Rare Book Monthly

Articles - October - 2003 Issue

Two obituaries of Tracy Beadle

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Affectionate ones had not been neglectful of those graceful offices, which while being the last tokens of love and respect, we may pay to the dead, are at the same time symbols of the life which is to come. Beautiful flowers delightful to the eye and grateful to every sense were in profusion, some left as nature fashioned them in their own forms, others woven to represent figures that are typical of Christian sentiments, anchors, crosses, crowns, pillars and stars.

The services were brief and simple, but dignified and touching. Rev. Dr. A. W. Cowles read portions of the Scripture, well chosen and apt for the occasion, and was followed by Rev. Dr. W. E. Knox, who made some remarks of a suitable character.

A choir composed of Mr. and Mrs. W. H. Perry, Mrs. A. F. Gibeon and R. N. Parmenter, then sang very sweetly that hymn, which can never grow old, the words of which seemed to acquire a new meaning and force in this instance, “Nearer my God to Thee.”

A prayer was then offered by Rev. Dr. Elias R. Beadle, the only brother of the deceased, Pastor of the Second Presbyterian Church of Philadelphia. It is seldom that such an extraordinarily beautiful and impressive petition is laid at the foot of the Throne of Grace. The circumstances were peculiar. One officiating at the funeral of an only and much loved brother. His belief teaching him that he who had only gone before was already entered into the reward of a well-spent life, yet his natural grief for his loss, weakening and softening him. It was an effort that only the strongest in will, the one with the deepest love, the most fervent in devotion and the most earnest in belief would have undertaken. A number of times the voice faltered and the words ceased, but the spirit, strong in purpose, held the delicate physical frame up to its wish, and while he himself was nearly overcome, so all who heard were affected so deeply that tears were apparent in all eyes. It was a moment and a prayer will linger long in the memory.

Rare Book Monthly

  • <b>Swann Auction Galleries:</b> Abraham Lincoln, <i>Emancipation Proclamation by the President of the United States,</i> pamphlet, 1862. $10,000 to $15,000.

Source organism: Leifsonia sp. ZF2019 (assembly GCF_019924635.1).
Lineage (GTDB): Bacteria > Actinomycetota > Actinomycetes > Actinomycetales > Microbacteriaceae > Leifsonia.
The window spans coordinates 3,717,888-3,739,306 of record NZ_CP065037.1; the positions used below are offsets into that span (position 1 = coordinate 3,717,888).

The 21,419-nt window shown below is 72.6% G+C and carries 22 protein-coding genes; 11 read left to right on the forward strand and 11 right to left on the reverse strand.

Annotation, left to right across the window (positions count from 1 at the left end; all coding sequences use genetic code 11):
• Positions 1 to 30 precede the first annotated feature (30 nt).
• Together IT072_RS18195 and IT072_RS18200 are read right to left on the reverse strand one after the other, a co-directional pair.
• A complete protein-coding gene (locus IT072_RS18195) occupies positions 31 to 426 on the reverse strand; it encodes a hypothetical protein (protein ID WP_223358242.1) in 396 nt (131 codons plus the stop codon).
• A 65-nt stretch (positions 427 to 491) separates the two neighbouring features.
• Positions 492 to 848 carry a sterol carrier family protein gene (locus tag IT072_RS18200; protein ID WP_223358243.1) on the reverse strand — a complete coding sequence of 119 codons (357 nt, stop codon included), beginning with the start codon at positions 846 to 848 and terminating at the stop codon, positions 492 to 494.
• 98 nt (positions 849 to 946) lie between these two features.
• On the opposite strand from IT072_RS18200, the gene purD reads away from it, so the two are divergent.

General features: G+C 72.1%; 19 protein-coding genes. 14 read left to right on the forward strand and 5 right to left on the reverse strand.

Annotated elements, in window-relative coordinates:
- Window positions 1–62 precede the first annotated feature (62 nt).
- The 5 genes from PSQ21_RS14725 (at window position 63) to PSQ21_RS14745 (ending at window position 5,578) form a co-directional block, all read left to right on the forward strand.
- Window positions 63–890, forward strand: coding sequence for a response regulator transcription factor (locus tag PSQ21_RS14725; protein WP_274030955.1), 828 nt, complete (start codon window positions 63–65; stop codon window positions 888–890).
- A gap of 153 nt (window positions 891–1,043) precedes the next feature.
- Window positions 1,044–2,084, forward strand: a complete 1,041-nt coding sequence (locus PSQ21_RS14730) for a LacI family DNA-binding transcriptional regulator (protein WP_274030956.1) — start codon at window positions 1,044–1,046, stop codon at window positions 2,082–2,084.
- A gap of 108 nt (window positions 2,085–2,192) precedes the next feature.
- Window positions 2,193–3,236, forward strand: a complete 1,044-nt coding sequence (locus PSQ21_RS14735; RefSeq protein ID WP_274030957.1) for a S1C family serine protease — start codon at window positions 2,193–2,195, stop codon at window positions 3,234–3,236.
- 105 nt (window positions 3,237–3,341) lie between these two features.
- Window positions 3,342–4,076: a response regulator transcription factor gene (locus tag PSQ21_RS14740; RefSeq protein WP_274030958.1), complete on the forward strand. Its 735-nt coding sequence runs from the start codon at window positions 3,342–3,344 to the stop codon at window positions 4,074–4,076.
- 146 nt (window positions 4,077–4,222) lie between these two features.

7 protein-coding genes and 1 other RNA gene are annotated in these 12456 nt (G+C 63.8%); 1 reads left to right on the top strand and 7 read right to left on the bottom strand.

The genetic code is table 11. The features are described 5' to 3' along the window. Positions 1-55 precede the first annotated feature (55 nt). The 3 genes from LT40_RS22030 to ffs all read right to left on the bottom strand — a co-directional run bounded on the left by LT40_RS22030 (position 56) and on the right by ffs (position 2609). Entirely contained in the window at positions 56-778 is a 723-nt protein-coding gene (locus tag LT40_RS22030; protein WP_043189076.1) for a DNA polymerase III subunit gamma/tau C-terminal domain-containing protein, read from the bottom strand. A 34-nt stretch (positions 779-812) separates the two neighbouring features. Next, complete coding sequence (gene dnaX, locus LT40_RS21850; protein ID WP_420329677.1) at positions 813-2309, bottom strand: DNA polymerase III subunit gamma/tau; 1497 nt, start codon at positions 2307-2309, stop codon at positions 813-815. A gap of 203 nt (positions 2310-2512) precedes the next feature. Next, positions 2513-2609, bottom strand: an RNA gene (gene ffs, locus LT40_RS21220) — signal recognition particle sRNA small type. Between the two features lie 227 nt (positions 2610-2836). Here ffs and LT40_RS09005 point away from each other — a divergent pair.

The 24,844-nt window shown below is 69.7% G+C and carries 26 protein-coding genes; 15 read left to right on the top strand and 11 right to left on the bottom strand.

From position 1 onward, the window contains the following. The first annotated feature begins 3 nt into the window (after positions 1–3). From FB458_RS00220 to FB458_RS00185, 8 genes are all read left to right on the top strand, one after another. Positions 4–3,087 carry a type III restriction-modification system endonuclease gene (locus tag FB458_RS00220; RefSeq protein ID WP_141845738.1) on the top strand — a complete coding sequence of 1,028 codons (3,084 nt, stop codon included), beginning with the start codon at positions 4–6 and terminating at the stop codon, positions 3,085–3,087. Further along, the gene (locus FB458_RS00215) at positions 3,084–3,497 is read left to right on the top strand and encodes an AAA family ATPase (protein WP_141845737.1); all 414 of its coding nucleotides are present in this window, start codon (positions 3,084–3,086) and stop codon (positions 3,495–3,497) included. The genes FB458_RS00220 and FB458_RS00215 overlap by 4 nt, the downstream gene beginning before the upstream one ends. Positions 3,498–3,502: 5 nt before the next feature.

<b>Swann Auction Galleries:</b> Family papers of the distinguished Ruby-Jackson family, Portland, Maine, 1853-1961. $3,000 to $4,000.
    <b>Swann Auction Galleries:</b> Family papers of the Confederate Vice President Alexander Stephens & the persons who served him, 1866-1907. $25,000 to $35,000.
    <b>Swann Auction Galleries:</b> Autograph book with inscriptions by orators Moses Roper & Peter Williams, 1821-54. $10,000 to $15,000.
    <b>Swann Auction Galleries:</b> Archive of letters, postcards, and greeting cards sent by Romare Bearden, 1949-87. $5,000 to $7,500.
    <b>Swann Auction Galleries:</b><br>E. Simms Campbell, <i>A Night-Club Map of Harlem,</i> in inaugural issue of Manhattan, 1933. $10,000 to $15,000.
    <b>Swann Auction Galleries:</b> Papers of the comedian Nipsey Russell, including a letter from MLK, 1929-2000. $6,000 to $9,000.
    <b>Swann Auction Galleries:</b> Early German-American anti-slavery broadside, <i>Sclaven-Handel,</i> Philadelphia, 1794. $12,000 to $18,000.
    <b>Swann Auction Galleries:</b> Edmonia Lewis, prominent sculptor, carte-de-visite by Henry Rocher, c. 1866-71. $3,000 to $4,000.
    <b>Swann Auction Galleries:</b><br><i>The Black Panther: Black Community News Service,</i> 44 issues, San Francisco, 1967-1971. $3,000 to $4,000.
    <b>Swann Auction Galleries:</b> Ernest Withers, <i>I Am A Man, Sanitation Workers Strike,</i> silver print, 1968. $5,000 to $7,500.
    <b>Swann Auction Galleries:</b> <i>March For Freedom Now!,</i> poster for the 1960 Republican Convention. $4,000 to $6,000.

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